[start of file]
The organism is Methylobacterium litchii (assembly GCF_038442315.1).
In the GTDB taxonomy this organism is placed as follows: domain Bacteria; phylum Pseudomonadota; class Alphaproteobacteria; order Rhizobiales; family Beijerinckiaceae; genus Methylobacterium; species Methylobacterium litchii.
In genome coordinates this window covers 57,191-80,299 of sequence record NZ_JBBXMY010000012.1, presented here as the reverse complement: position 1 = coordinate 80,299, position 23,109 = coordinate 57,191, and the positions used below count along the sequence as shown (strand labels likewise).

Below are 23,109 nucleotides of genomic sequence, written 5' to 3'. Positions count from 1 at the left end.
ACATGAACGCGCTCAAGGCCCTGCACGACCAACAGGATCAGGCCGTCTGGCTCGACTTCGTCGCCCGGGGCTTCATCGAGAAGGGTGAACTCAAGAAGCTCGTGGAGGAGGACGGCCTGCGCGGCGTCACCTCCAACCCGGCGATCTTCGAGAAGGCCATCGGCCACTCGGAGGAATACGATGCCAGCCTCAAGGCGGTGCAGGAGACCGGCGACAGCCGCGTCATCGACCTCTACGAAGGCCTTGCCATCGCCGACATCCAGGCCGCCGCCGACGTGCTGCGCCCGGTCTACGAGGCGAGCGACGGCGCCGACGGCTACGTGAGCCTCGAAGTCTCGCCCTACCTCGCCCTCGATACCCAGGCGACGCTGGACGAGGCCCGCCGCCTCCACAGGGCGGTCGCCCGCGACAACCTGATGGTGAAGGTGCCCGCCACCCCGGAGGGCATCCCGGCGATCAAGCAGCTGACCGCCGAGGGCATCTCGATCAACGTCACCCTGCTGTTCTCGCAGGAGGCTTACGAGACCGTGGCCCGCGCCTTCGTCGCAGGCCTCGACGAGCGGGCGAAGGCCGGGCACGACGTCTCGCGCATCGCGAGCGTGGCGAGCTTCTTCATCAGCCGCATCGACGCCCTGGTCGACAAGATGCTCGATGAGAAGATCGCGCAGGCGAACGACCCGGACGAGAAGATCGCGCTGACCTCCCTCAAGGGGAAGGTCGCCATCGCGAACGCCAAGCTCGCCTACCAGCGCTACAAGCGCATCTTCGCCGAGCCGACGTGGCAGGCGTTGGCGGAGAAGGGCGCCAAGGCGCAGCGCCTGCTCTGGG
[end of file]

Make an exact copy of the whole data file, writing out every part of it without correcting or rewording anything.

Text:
The organism is Methylobacterium litchii (assembly GCF_038442315.1).
In the GTDB taxonomy this organism is placed as follows: domain Bacteria; phylum Pseudomonadota; class Alphaproteobacteria; order Rhizobiales; family Beijerinckiaceae; genus Methylobacterium; species Methylobacterium litchii.
In genome coordinates this window covers 57,191-80,299 of sequence record NZ_JBBXMY010000012.1, presented here as the reverse complement: position 1 = coordinate 80,299, position 23,109 = coordinate 57,191, and the positions used below count along the sequence as shown (strand labels likewise).

Below are 23,109 nucleotides of genomic sequence, written 5' to 3'. Positions count from 1 at the left end.
ACATGAACGCGCTCAAGGCCCTGCACGACCAACAGGATCAGGCCGTCTGGCTCGACTTCGTCGCCCGGGGCTTCATCGAGAAGGGTGAACTCAAGAAGCTCGTGGAGGAGGACGGCCTGCGCGGCGTCACCTCCAACCCGGCGATCTTCGAGAAGGCCATCGGCCACTCGGAGGAATACGATGCCAGCCTCAAGGCGGTGCAGGAGACCGGCGACAGCCGCGTCATCGACCTCTACGAAGGCCTTGCCATCGCCGACATCCAGGCCGCCGCCGACGTGCTGCGCCCGGTCTACGAGGCGAGCGACGGCGCCGACGGCTACGTGAGCCTCGAAGTCTCGCCCTACCTCGCCCTCGATACCCAGGCGACGCTGGACGAGGCCCGCCGCCTCCACAGGGCGGTCGCCCGCGACAACCTGATGGTGAAGGTGCCCGCCACCCCGGAGGGCATCCCGGCGATCAAGCAGCTGACCGCCGAGGGCATCTCGATCAACGTCACCCTGCTGTTCTCGCAGGAGGCTTACGAGACCGTGGCCCGCGCCTTCGTCGCAGGCCTCGACGAGCGGGCGAAGGCCGGGCACGACGTCTCGCGCATCGCGAGCGTGGCGAGCTTCTTCATCAGCCGCATCGACGCCCTGGTCGACAAGATGCTCGATGAGAAGATCGCGCAGGCGAACGACCCGGACGAGAAGATCGCGCTGACCTCCCTCAAGGGGAAGGTCGCCATCGCGAACGCCAAGCTCGCCTACCAGCGCTACAAGCGCATCTTCGCCGAGCCGACGTGGCAGGCGTTGGCGGAGAAGGGCGCCAAGGCGCAGCGCCTGCTCTGGG